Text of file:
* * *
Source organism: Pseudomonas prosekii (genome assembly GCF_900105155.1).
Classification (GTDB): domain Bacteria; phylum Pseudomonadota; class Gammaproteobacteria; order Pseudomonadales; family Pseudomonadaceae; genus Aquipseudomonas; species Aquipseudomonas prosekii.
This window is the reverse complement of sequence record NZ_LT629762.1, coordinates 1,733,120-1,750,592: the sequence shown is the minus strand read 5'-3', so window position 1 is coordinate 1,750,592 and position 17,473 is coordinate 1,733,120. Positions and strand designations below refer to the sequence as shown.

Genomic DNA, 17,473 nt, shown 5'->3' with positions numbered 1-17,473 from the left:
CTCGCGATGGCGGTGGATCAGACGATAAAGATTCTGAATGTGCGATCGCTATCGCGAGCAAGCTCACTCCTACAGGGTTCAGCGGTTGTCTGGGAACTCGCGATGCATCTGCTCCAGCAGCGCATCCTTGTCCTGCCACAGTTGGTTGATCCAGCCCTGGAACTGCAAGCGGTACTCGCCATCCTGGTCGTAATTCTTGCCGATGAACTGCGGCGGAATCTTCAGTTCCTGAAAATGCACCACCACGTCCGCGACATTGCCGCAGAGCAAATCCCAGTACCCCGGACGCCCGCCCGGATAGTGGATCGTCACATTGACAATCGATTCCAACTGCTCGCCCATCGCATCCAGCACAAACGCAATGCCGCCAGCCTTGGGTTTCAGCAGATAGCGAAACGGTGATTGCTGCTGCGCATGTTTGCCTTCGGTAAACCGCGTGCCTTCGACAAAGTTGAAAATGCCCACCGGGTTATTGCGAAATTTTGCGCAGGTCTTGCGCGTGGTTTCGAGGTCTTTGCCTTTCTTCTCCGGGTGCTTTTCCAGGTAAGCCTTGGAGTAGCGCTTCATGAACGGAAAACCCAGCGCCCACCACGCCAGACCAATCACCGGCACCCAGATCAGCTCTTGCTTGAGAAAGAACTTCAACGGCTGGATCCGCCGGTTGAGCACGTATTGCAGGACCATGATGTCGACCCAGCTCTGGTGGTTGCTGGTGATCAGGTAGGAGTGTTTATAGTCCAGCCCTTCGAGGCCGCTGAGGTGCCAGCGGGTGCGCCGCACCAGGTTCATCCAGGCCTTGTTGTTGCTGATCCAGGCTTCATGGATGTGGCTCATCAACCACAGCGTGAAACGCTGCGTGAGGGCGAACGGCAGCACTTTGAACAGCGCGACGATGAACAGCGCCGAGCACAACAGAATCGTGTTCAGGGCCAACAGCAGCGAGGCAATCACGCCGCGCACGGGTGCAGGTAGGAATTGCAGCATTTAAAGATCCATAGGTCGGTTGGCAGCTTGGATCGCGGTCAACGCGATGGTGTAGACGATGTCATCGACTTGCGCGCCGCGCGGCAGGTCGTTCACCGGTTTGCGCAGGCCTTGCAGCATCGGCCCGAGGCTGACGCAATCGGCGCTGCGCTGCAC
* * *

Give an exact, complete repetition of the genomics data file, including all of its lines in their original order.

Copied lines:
Source organism: Pseudomonas prosekii (genome assembly GCF_900105155.1).
Classification (GTDB): domain Bacteria; phylum Pseudomonadota; class Gammaproteobacteria; order Pseudomonadales; family Pseudomonadaceae; genus Aquipseudomonas; species Aquipseudomonas prosekii.
This window is the reverse complement of sequence record NZ_LT629762.1, coordinates 1,733,120-1,750,592: the sequence shown is the minus strand read 5'-3', so window position 1 is coordinate 1,750,592 and position 17,473 is coordinate 1,733,120. Positions and strand designations below refer to the sequence as shown.

Genomic DNA, 17,473 nt, shown 5'->3' with positions numbered 1-17,473 from the left:
CTCGCGATGGCGGTGGATCAGACGATAAAGATTCTGAATGTGCGATCGCTATCGCGAGCAAGCTCACTCCTACAGGGTTCAGCGGTTGTCTGGGAACTCGCGATGCATCTGCTCCAGCAGCGCATCCTTGTCCTGCCACAGTTGGTTGATCCAGCCCTGGAACTGCAAGCGGTACTCGCCATCCTGGTCGTAATTCTTGCCGATGAACTGCGGCGGAATCTTCAGTTCCTGAAAATGCACCACCACGTCCGCGACATTGCCGCAGAGCAAATCCCAGTACCCCGGACGCCCGCCCGGATAGTGGATCGTCACATTGACAATCGATTCCAACTGCTCGCCCATCGCATCCAGCACAAACGCAATGCCGCCAGCCTTGGGTTTCAGCAGATAGCGAAACGGTGATTGCTGCTGCGCATGTTTGCCTTCGGTAAACCGCGTGCCTTCGACAAAGTTGAAAATGCCCACCGGGTTATTGCGAAATTTTGCGCAGGTCTTGCGCGTGGTTTCGAGGTCTTTGCCTTTCTTCTCCGGGTGCTTTTCCAGGTAAGCCTTGGAGTAGCGCTTCATGAACGGAAAACCCAGCGCCCACCACGCCAGACCAATCACCGGCACCCAGATCAGCTCTTGCTTGAGAAAGAACTTCAACGGCTGGATCCGCCGGTTGAGCACGTATTGCAGGACCATGATGTCGACCCAGCTCTGGTGGTTGCTGGTGATCAGGTAGGAGTGTTTATAGTCCAGCCCTTCGAGGCCGCTGAGGTGCCAGCGGGTGCGCCGCACCAGGTTCATCCAGGCCTTGTTGTTGCTGATCCAGGCTTCATGGATGTGGCTCATCAACCACAGCGTGAAACGCTGCGTGAGGGCGAACGGCAGCACTTTGAACAGCGCGACGATGAACAGCGCCGAGCACAACAGAATCGTGTTCAGGGCCAACAGCAGCGAGGCAATCACGCCGCGCACGGGTGCAGGTAGGAATTGCAGCATTTAAAGATCCATAGGTCGGTTGGCAGCTTGGATCGCGGTCAACGCGATGGTGTAGACGATGTCATCGACTTGCGCGCCGCGCGGCAGGTCGTTCACCGGTTTGCGCAGGCCTTGCAGCATCGGCCCGAGGCTGACGCAATCGGCGCTGCGCTGCAC